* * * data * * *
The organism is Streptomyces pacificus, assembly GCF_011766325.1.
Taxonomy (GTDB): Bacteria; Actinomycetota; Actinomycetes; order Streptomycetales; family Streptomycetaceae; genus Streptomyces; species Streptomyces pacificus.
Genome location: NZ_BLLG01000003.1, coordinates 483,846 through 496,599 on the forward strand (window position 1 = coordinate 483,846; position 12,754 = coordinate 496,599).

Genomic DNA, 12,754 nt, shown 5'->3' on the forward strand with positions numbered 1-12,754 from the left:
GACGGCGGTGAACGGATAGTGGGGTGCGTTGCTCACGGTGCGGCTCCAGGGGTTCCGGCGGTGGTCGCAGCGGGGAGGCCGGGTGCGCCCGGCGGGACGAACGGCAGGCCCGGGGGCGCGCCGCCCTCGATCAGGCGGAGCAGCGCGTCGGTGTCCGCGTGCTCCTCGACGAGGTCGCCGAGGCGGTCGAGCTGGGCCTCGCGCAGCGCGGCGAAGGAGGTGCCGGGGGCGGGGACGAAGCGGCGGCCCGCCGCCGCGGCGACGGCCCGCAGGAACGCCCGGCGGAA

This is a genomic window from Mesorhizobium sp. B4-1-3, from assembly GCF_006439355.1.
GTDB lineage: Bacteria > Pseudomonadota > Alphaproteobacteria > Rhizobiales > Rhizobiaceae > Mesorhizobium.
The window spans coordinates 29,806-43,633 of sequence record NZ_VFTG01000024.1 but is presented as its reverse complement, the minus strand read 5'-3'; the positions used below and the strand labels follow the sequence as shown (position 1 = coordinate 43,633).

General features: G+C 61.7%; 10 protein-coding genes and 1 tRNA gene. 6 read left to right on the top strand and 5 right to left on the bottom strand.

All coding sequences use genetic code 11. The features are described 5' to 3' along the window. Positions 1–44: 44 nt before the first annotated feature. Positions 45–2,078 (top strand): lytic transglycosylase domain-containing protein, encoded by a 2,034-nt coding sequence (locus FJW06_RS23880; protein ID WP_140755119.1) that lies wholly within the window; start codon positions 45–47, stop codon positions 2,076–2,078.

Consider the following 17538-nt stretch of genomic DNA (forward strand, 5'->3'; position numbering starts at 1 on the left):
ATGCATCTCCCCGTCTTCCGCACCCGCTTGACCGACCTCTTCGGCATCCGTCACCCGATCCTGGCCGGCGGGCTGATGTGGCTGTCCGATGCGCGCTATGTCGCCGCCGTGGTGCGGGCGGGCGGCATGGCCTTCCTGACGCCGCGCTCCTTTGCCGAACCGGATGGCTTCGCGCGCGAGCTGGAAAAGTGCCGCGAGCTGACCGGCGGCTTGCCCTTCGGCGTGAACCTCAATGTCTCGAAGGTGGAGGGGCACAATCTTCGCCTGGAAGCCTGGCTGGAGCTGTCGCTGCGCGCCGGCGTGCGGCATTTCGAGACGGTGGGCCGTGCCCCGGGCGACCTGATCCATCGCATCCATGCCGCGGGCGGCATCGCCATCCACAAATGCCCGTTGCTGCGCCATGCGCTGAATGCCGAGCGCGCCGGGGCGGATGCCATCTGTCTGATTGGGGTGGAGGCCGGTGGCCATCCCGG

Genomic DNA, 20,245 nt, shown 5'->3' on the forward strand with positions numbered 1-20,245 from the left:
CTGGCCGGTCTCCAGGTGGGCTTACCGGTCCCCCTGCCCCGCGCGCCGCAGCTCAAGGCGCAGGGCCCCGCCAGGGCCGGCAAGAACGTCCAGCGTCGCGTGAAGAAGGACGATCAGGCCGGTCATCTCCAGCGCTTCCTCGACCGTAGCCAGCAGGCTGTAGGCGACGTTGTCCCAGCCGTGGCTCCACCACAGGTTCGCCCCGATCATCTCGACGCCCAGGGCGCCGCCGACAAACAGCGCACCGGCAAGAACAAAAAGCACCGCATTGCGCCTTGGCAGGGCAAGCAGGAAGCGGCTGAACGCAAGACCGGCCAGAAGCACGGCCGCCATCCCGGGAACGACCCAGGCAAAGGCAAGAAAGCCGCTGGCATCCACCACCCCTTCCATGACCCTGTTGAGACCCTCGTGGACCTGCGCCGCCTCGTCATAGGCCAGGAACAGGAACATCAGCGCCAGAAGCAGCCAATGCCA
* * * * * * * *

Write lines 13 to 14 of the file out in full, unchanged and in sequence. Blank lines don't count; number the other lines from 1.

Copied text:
Genomic DNA, 20,245 nt, shown 5'->3' on the forward strand with positions numbered 1-20,245 from the left:
CTGGCCGGTCTCCAGGTGGGCTTACCGGTCCCCCTGCCCCGCGCGCCGCAGCTCAAGGCGCAGGGCCCCGCCAGGGCCGGCAAGAACGTCCAGCGTCGCGTGAAGAAGGACGATCAGGCCGGTCATCTCCAGCGCTTCCTCGACCGTAGCCAGCAGGCTGTAGGCGACGTTGTCCCAGCCGTGGCTCCACCACAGGTTCGCCCCGATCATCTCGACGCCCAGGGCGCCGCCGACAAACAGCGCACCGGCAAGAACAAAAAGCACCGCATTGCGCCTTGGCAGGGCAAGCAGGAAGCGGCTGAACGCAAGACCGGCCAGAAGCACGGCCGCCATCCCGGGAACGACCCAGGCAAAGGCAAGAAAGCCGCTGGCATCCACCACCCCTTCCATGACCCTGTTGAGACCCTCGTGGACCTGCGCCGCCTCGTCATAGGCCAGGAACAGGAACATCAGCGCCAGAAGCAGCCAATGCCA